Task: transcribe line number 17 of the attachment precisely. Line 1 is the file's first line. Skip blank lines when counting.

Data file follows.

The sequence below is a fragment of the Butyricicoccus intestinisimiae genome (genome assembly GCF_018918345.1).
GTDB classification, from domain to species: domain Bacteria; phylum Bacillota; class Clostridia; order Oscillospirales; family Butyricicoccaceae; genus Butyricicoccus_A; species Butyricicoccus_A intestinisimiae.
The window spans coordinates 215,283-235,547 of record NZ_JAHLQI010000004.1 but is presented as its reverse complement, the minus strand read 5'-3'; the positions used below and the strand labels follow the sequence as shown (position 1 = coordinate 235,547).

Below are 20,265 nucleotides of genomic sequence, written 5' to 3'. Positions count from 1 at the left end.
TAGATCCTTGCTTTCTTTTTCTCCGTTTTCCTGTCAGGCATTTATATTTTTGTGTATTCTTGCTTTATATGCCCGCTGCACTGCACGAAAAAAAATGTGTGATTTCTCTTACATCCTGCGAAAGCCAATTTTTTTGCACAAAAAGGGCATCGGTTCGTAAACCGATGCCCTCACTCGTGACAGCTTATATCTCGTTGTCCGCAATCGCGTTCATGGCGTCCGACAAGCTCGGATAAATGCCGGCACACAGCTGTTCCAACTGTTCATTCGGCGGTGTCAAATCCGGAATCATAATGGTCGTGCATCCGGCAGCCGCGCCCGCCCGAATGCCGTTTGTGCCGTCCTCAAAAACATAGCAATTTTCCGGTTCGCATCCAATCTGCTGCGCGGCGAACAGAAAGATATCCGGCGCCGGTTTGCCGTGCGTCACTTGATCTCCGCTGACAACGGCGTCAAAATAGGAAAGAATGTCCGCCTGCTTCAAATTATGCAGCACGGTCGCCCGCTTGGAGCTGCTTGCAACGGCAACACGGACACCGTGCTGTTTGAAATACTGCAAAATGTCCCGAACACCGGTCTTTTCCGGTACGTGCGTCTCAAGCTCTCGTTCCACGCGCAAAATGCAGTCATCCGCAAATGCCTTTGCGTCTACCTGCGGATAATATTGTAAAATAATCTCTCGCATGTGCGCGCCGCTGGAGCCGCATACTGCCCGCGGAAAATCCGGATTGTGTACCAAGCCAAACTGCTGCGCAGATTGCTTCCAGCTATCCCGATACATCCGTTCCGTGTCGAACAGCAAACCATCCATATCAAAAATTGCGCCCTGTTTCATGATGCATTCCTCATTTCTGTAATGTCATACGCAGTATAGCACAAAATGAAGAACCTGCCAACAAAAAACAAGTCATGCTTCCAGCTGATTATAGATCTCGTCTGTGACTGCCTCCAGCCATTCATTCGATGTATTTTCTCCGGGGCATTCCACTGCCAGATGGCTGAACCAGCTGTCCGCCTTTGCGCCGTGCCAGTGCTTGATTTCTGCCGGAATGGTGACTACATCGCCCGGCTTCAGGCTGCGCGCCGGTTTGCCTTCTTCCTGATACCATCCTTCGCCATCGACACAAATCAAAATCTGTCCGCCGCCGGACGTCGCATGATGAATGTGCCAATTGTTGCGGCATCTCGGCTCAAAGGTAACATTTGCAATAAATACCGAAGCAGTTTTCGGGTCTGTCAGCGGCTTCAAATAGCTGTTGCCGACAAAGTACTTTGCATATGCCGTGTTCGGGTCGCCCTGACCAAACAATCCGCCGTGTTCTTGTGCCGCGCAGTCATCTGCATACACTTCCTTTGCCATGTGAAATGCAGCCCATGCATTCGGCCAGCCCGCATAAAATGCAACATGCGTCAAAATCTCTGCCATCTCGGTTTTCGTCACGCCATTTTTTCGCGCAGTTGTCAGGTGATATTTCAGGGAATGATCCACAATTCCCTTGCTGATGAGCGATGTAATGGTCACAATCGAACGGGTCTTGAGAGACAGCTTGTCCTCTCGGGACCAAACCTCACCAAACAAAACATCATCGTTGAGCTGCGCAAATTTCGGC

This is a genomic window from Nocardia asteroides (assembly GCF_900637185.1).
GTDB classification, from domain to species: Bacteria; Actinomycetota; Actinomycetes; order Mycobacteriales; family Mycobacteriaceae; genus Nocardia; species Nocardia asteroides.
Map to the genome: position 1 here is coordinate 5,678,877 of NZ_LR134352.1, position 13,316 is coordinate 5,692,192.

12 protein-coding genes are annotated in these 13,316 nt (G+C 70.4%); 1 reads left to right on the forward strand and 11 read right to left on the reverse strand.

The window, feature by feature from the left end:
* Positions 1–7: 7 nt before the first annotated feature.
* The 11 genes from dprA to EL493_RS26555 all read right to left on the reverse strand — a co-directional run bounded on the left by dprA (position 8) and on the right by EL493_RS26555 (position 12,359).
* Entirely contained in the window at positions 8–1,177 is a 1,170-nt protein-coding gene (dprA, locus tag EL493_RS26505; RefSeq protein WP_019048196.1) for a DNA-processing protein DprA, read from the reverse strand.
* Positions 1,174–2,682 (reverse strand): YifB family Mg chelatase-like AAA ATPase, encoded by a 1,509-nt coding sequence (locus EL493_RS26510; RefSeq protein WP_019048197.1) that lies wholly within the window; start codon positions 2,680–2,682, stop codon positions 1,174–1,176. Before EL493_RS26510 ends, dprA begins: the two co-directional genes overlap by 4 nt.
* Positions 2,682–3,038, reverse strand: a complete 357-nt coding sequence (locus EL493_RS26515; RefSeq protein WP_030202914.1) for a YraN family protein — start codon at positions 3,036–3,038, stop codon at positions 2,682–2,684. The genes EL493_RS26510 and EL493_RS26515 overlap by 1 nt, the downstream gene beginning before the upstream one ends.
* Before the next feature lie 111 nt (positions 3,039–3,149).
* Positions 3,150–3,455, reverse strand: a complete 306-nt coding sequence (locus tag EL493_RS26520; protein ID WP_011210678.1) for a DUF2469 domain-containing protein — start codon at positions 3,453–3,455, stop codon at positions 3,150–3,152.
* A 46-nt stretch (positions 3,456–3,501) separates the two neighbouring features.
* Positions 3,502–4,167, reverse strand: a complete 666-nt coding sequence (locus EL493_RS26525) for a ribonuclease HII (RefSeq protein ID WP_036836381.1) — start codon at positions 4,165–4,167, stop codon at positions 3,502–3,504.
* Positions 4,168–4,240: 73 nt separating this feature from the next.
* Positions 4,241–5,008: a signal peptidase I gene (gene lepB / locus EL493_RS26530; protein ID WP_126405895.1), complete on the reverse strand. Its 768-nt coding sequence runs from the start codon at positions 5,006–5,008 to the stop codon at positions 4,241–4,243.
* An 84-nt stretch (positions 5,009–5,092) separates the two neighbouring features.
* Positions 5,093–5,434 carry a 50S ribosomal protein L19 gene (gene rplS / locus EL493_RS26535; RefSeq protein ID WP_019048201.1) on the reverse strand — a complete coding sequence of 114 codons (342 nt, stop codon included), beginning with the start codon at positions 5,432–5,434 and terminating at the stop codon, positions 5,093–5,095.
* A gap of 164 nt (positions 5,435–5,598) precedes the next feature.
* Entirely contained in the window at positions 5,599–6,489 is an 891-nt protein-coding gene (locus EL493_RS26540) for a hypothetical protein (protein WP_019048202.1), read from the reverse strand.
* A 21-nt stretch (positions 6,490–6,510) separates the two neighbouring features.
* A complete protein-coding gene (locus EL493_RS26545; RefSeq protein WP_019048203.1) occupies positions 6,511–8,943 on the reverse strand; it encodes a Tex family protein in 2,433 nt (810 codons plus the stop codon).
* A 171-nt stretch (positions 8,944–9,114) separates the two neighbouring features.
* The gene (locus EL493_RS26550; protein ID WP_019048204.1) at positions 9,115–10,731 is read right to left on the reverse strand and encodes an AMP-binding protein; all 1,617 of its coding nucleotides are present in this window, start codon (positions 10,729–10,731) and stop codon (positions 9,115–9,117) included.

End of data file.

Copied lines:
* Positions 3,150–3,455, reverse strand: a complete 306-nt coding sequence (locus tag EL493_RS26520; protein ID WP_011210678.1) for a DUF2469 domain-containing protein — start codon at positions 3,453–3,455, stop codon at positions 3,150–3,152.